North Carolina, Part One: The Triangle

Great goldfinches, where does all the time go? The rest of the account of our journey may read more like memoir than blog, but that’s not because we’ve been slacking off. Promise. Wi-fi connections in the mountains tend to be few and far between. If my fingers were tired the first time I wrote, now the tips are all shiny and pink … they look almost shellacked. Like I’ve almost played my darn fingerprints clean off. On close inspection of everyone else’s paws, they all look very similar.

We celebrated crossing into North Carolina by — you guessed it — drinking some beer and performing much hooping and hollering. As a flatlander band, we all have a great collective fondness for the mountains. Chapel Hill, the location of our first two shows in the Tar Heel State, admittedly turned out to be not the greatest idea we ever had. It is a college town, after all, and it seemed like the majority of its weeknight music-loving population had yet to return from summer vacation. But that’s not to say the shows were complete losses. For starters, we got our foot in the door at two wonderful venues, The Cave and Caffé DriadeThe Cave is a subterranean, members-only (and original music-only) club that literally looks just like a cave, complete with cute little animal paintings on the walls. We had an attentive audience of about six sweet souls, and a couple crusty guys who, like us, seemed to have gotten into their cups early in the day. But the drunks in Chapel Hill are much different from the Shorties of Daytona Beach; instead of hurling insults, they shout things like, “You’re beautiful!” and “I freaking love you!”

Who Would Abe Cap? Artwork at Caffé Driade.

Caffé Driade (pictured above) was a gorgeous garden café set back a little ways in the woods, where flowering crepe myrtle trees showered us with fluffy white blossoms as we played. The baristas also showered us with artsy lattés, beers and cupcakes. We played until it got completely dark and I could barely see my hands a few inches away from my nose.

In between those two weeknights, we took a day off at the home of Joanie Alexander, a former Sarasotan who is a great friend of Rob and Michele’s. She has a pottery studio in Hillsborough, N.C., and was incredibly gracious to allow us to run amok over her place for a couple of days. I tell ya, Jenny the RV is a wonderful amenity and we have been enjoying her to the fullest; but it was so nice to sleep in a real bed, cook in a real kitchen and eat at a real table. It surprised me how much we really needed that Tuesday off. Joanie let us shower and veg out, then we all went out to gormandize on some authentic North Carolina barbecue at the Hillsborough BBQ Company. I just about foundered on pulled pork, Brunswick stew, red slaw and corn pudding. After dinner we wandered to a hangout down the street called The Depot and discovered a real old-time string jam. We didn’t interfere, just pulled up a comfy chair and listened. Dave ate ice cream. All was right with the world.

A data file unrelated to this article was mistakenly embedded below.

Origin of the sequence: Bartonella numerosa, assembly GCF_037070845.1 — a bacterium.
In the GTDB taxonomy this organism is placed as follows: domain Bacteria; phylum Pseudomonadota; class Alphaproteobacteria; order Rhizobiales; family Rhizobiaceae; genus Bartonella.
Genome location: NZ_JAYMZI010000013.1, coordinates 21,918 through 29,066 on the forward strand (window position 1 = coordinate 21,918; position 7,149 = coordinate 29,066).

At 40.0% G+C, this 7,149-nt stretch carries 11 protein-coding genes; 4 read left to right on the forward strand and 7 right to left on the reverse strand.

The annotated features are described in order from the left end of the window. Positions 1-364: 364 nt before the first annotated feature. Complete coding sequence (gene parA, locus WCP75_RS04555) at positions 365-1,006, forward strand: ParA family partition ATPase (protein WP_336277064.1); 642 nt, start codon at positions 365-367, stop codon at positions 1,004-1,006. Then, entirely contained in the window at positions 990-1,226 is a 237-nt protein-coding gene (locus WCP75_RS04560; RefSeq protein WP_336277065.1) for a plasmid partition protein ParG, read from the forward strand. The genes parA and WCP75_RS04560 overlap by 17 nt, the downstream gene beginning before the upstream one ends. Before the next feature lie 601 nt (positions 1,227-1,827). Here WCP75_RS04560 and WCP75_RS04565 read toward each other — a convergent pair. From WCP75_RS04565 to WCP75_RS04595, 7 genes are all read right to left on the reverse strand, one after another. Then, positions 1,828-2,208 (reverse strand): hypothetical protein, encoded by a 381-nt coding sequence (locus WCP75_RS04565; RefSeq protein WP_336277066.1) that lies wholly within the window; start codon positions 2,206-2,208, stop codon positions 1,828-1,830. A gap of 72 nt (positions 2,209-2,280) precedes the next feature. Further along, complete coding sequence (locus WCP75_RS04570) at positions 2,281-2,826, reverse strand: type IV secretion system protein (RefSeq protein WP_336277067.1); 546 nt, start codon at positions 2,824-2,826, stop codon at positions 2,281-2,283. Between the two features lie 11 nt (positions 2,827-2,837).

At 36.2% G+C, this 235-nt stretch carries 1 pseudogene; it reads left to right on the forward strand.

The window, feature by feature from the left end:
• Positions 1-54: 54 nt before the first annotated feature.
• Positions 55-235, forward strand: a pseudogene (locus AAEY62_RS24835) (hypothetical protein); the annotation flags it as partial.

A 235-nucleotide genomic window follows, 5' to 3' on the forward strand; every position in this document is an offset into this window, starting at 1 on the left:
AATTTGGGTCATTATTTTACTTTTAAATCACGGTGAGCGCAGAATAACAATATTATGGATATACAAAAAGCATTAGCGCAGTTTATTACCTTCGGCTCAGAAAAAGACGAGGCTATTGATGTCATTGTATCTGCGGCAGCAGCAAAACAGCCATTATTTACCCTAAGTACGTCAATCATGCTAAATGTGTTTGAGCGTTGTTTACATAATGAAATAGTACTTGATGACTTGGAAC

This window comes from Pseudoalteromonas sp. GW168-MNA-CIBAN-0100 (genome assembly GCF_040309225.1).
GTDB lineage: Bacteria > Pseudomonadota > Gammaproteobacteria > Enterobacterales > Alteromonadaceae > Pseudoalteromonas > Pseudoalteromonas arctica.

The old-time jam at The Depot.

Joanie introduced us to more local wonders on Thursday. Tim and Al, the darling husbands, drove straight from Sarasota through Wednesday night and met us at Joanie’s, all punchy from lack of sleep. But instead of crashing, they joined us on a three-mile hike up a mountain to the Eno Quarry for an afternoon swim. On our way up to the quarry, we came across a box turtle, lacy white mushrooms that deliquesced into ink at the lightest touch, and dozens of gray toads the size of my thumbnail. When we got to the quarry we took turns diving off rocks into the fresh, cool, blue-green depths, unable to fathom how deep it actually went down. Sublime stuff.

The show in Durham at The Broad Street Café was like a family reunion! Dave Baker’s mom, dad, brothers and cousins took up one long table; my daddy and younger brother came all the way from Kentucky, too. We ladies decided to bust out the polka-dot dresses for the occasion. An alt-rock trio called Gabe Smiley opened up the evening, and were kind enough to stick around with their friends to listen to most of our sets. We hope they enjoyed us as much as we enjoyed them.

Us gals in our polka-dots at the Broad Street Café.

All of the above sweetened the treat of being in Triangle very much for us, but the best part of our visit was the amazing write-up we received from Grayson Currin, music editor for the Independent WeeklyWe found our smiling faces on the front page of the local music calendar, and Mr. Currin had this to say about us:

… the band’s songs about the sweetest sights and biggest dreams, and the casual confidence with which they deliver them, offer the basic balm of folk music at its best: a song that speaks your own worries and sings a way back out of them.”

I couldn’t have put it better myself (although my bandmates may still suspect that the review is my handiwork). Despite the relatively low turn-out along the first part of our North Carolina jaunt, that review made us feel like a hit. It’s an extraordinary thing to read such nice things about yourself in someone else’s words.     — Sara M.

[to be continued … soon … Sara hopes …]


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